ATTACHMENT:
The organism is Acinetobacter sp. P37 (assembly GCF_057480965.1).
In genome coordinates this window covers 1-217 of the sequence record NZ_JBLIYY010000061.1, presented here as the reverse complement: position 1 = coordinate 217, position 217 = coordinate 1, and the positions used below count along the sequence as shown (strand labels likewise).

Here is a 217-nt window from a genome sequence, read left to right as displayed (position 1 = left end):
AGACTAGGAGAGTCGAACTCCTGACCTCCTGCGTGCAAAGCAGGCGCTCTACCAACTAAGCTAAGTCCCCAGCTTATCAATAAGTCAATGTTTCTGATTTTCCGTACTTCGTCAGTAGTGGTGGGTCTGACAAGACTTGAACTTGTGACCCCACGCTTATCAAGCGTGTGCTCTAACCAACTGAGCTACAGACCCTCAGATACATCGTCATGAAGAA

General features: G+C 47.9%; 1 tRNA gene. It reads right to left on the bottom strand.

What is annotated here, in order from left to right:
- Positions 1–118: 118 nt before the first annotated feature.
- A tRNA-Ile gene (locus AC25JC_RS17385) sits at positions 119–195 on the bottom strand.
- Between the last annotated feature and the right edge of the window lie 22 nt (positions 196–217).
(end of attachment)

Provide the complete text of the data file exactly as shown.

The organism is Acinetobacter sp. P37 (assembly GCF_057480965.1).
In genome coordinates this window covers 1-217 of the sequence record NZ_JBLIYY010000061.1, presented here as the reverse complement: position 1 = coordinate 217, position 217 = coordinate 1, and the positions used below count along the sequence as shown (strand labels likewise).

Here is a 217-nt window from a genome sequence, read left to right as displayed (position 1 = left end):
AGACTAGGAGAGTCGAACTCCTGACCTCCTGCGTGCAAAGCAGGCGCTCTACCAACTAAGCTAAGTCCCCAGCTTATCAATAAGTCAATGTTTCTGATTTTCCGTACTTCGTCAGTAGTGGTGGGTCTGACAAGACTTGAACTTGTGACCCCACGCTTATCAAGCGTGTGCTCTAACCAACTGAGCTACAGACCCTCAGATACATCGTCATGAAGAA

General features: G+C 47.9%; 1 tRNA gene. It reads right to left on the bottom strand.

What is annotated here, in order from left to right:
- Positions 1–118: 118 nt before the first annotated feature.
- A tRNA-Ile gene (locus AC25JC_RS17385) sits at positions 119–195 on the bottom strand.
- Between the last annotated feature and the right edge of the window lie 22 nt (positions 196–217).